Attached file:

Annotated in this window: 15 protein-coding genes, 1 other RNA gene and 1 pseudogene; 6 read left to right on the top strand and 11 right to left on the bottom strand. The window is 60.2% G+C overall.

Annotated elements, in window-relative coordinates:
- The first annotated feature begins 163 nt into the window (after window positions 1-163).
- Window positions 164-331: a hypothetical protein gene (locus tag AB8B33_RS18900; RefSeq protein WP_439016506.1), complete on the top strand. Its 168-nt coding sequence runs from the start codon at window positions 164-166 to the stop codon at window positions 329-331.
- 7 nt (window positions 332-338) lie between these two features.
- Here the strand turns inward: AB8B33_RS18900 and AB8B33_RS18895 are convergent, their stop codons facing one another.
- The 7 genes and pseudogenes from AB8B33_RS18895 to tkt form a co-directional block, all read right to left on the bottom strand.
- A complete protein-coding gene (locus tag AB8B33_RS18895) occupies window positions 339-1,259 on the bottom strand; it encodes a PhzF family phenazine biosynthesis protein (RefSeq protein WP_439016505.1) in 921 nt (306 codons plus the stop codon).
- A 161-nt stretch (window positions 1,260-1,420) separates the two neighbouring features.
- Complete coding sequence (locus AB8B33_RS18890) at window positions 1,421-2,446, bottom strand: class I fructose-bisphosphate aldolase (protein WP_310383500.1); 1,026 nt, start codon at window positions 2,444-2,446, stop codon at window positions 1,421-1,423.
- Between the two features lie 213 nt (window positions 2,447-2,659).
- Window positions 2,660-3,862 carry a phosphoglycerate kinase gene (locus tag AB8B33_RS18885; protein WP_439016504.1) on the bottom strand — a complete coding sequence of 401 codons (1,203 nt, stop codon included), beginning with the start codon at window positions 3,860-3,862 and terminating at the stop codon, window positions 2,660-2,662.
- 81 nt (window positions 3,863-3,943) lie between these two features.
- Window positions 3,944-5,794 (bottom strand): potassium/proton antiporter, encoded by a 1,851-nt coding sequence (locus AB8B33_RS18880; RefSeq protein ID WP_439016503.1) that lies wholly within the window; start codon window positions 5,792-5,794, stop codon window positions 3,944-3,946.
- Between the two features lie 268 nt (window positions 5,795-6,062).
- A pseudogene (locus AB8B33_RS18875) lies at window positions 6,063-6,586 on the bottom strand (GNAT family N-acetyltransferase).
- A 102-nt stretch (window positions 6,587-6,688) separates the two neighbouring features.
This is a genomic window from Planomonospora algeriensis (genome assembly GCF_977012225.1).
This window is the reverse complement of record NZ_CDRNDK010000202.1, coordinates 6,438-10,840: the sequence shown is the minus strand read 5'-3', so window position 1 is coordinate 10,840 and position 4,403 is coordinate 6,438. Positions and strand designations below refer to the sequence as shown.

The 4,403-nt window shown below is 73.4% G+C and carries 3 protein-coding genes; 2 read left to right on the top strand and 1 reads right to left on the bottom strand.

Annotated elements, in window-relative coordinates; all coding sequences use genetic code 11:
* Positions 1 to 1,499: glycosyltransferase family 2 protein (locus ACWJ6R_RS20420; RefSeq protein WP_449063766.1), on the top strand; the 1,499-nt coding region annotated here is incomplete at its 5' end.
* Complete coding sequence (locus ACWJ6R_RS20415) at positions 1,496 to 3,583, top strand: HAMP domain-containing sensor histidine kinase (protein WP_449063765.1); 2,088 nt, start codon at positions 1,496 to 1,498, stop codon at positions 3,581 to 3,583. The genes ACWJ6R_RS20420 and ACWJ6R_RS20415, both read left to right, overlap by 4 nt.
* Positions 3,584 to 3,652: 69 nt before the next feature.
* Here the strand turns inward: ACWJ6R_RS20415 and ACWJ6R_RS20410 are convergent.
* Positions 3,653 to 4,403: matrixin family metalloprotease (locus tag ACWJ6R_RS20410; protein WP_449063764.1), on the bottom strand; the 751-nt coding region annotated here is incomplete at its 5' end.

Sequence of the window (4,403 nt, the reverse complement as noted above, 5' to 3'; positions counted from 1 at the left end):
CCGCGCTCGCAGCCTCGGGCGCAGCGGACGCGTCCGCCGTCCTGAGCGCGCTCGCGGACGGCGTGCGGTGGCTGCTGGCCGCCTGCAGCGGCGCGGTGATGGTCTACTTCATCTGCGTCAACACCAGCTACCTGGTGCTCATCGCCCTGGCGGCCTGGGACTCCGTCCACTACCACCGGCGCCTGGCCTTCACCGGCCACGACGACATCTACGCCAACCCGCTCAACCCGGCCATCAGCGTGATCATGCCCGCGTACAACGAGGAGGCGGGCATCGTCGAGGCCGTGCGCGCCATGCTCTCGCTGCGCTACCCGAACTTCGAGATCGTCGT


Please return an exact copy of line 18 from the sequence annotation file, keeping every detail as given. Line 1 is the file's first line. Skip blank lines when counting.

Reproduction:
This is a genomic window from Planomonospora algeriensis (genome assembly GCF_977012225.1).